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Germany Appears to Cave on Greek Debt

Germany appears to be ready to offer some concessions to Greece.

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What a difference a meeting makes.

Hours after Europe and Greece appeared far apart on the latest bailout payment to Athens, German Finance Minister Wolfgang Schäuble late Monday signaled a readiness to make some kind of deal on Greek debt. His acquiescence came after a meeting of European finance ministers in Brussels.

It remains to be seen what Schäuble’s admission means, and details are short ahead of a May 24 deadline to deliver Greek Prime Minister Alexis Tsipras the money he needs to make a $4 billion debt payment in July. Germany has ruled out a haircut for Greece, which would have allowed Athens to pay back less than what it owes its European creditors. However, Berlin is apparently willing to explore some nontraditional options that would give Greece leeway.

This includes extending maturities on loans to Greece, limiting annual repayments, and capping interest rates on money lent to Athens. According to a report by the Wall Street Journal, under a European Union proposal, Greece won’t have to pay back what it owes for more than 37 years. Interest on this money would be capped at 2 percent until 2050. The latest bailout totals 86 billion euros, or $98 billion.

“Today was about opening the debate, exploring options, and giving political guidance to the technical people,” said Dutch Finance Minister Jeroen Dijsselbloem, chair of the Eurogroup of finance ministers, after the Brussels meeting ended.

This essentially pushes the crisis off the shoulders of Tsipras, German Chancellor Angela Merkel, French President François Hollande, and other European leaders — and onto their grandchildren. It allows Europe to give Greece sharp debt relief without actually having to cut the amount of money Athens owes. It would also extend a crisis that began in 2010 into the 2050s.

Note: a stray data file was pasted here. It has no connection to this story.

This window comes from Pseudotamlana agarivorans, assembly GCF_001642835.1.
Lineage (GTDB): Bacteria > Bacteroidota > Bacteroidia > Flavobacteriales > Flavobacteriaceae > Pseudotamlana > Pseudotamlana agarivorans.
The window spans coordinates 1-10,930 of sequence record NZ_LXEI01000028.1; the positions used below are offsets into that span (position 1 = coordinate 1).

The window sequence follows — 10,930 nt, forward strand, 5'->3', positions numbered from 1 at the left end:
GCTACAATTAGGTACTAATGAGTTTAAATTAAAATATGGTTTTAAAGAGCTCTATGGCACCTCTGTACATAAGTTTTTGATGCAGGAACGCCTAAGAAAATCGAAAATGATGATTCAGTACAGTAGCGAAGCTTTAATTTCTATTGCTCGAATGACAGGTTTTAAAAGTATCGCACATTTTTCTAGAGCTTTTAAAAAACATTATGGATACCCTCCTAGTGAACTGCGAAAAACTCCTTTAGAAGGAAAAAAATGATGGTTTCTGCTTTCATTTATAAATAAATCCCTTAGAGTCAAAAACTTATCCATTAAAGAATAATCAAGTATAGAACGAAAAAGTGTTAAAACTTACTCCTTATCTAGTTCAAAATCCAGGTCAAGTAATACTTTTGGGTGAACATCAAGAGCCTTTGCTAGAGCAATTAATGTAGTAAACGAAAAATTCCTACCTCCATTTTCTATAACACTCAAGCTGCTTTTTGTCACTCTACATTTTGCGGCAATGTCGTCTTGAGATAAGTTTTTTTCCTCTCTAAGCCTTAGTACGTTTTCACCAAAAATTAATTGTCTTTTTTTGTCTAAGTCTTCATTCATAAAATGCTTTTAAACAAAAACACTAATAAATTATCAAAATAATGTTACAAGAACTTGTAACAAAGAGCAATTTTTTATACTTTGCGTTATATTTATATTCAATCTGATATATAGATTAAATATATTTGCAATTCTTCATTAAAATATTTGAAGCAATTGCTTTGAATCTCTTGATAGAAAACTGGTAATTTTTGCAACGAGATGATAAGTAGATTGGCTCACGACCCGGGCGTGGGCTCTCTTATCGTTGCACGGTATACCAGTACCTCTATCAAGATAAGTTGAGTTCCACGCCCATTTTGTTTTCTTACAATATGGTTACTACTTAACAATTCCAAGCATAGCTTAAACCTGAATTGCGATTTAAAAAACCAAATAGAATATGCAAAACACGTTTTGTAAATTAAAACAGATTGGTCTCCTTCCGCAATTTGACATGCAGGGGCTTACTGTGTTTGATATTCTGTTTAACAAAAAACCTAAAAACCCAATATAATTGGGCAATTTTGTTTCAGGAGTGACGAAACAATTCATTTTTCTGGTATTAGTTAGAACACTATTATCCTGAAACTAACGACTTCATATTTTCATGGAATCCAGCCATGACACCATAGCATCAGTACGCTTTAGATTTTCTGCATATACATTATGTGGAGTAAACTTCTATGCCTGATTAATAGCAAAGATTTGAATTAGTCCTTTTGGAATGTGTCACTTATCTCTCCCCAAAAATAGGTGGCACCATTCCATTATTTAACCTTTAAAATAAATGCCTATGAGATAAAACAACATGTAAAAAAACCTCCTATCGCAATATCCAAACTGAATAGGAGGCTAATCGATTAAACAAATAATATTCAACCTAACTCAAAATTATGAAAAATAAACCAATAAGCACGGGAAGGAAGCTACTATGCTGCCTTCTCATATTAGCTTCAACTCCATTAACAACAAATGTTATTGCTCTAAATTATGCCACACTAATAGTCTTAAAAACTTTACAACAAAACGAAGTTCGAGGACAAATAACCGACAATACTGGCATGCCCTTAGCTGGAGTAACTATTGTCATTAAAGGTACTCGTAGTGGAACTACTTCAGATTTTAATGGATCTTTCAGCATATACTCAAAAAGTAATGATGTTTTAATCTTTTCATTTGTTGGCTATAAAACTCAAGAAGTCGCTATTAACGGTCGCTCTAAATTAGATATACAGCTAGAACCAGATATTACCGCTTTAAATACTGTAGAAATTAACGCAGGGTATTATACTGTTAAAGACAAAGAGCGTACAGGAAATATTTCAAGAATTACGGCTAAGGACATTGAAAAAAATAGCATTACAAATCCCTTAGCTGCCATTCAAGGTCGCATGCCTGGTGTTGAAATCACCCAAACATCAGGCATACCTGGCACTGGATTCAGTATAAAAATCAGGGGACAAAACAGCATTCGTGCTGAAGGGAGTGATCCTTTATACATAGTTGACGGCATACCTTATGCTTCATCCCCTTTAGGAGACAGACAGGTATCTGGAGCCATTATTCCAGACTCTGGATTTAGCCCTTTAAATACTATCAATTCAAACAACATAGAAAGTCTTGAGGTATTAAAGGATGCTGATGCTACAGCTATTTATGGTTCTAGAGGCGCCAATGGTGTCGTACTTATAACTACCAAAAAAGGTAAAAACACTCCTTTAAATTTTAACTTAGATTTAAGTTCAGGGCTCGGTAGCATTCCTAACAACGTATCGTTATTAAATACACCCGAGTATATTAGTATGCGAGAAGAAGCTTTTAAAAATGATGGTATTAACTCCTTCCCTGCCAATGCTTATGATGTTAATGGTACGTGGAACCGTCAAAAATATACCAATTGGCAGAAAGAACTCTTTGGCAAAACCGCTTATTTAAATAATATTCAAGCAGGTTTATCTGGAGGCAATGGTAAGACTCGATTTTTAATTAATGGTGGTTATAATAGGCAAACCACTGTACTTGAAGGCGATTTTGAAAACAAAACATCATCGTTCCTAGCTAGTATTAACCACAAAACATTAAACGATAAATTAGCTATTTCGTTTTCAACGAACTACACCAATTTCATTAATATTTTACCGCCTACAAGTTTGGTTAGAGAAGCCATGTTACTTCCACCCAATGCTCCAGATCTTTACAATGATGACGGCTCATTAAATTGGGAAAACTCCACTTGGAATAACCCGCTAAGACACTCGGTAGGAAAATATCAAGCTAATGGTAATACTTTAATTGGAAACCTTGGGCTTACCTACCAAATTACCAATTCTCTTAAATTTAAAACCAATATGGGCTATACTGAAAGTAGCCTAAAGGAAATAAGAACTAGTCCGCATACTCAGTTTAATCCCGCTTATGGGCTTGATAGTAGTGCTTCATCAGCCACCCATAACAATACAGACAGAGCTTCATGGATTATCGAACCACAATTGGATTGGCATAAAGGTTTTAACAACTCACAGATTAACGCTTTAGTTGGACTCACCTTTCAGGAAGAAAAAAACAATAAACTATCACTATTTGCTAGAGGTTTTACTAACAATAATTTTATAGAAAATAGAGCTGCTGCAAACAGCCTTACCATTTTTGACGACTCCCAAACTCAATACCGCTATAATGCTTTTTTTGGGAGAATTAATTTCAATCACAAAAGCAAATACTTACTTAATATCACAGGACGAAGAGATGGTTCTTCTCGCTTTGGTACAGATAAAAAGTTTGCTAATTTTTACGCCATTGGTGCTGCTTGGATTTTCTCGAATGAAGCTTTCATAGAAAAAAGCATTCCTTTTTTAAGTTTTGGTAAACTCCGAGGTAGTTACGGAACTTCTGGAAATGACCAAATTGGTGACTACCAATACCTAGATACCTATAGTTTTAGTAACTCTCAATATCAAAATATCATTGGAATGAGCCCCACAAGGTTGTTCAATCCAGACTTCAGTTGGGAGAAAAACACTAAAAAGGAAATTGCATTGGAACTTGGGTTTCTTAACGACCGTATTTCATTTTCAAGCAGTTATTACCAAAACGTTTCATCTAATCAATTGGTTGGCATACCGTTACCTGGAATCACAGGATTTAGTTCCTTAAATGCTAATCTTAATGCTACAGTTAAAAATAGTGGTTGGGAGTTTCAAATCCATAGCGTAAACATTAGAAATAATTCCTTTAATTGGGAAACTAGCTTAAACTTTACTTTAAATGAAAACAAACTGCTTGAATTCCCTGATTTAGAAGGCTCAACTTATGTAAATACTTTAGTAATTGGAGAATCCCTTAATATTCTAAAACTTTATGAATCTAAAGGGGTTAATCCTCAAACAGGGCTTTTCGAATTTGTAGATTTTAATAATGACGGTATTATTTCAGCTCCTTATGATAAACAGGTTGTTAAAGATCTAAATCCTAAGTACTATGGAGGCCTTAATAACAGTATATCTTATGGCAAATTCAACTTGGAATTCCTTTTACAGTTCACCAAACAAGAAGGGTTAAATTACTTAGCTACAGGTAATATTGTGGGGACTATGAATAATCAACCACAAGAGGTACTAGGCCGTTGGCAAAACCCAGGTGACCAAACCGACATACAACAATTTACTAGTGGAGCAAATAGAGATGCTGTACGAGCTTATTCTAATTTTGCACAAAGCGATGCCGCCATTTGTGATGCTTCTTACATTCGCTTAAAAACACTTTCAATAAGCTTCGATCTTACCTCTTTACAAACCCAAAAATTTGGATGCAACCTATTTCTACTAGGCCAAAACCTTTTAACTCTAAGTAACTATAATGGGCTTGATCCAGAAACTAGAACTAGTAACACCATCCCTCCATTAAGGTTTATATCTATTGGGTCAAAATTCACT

It’s not clear whether this will be enough to pacify the International Monetary Fund. Its chief, Christine Lagarde, has repeatedly said that the emergency lending bank would not participate in the continuing bailout without forgiveness of Greek debt.

It’s also yet to be determined if Greece can institute the spending cuts and tax and pension reforms it promised in exchange for the latest bailout. Tsipras pushed through some of the reforms on Sunday amid violent protests on Athens’s streets. But Greece will not reach the agreed-to surplus of 3.5 percent of GDP within two years. The IMF and the EU both want Tsipras to find an additional $4.6 billion in cuts, something the prime minister says is impossible.

In other words, Schäuble’s concession is another stopgap in the debt crisis that began in 2010. But it was enough to boost confidence in Greece’s future.

On Tuesday, as Greek lawmakers began consideration on another round of austerity, the Greek stock market almost erased losses on the year. Yields on Greek bonds dropped to their lowest 2016 levels, at 7.47 percent.

Photo credit: ANGELOS TZORTZINIS/Getty Images

David Francis was a senior reporter for Foreign Policy, where he covered international finance. @davidcfrancis

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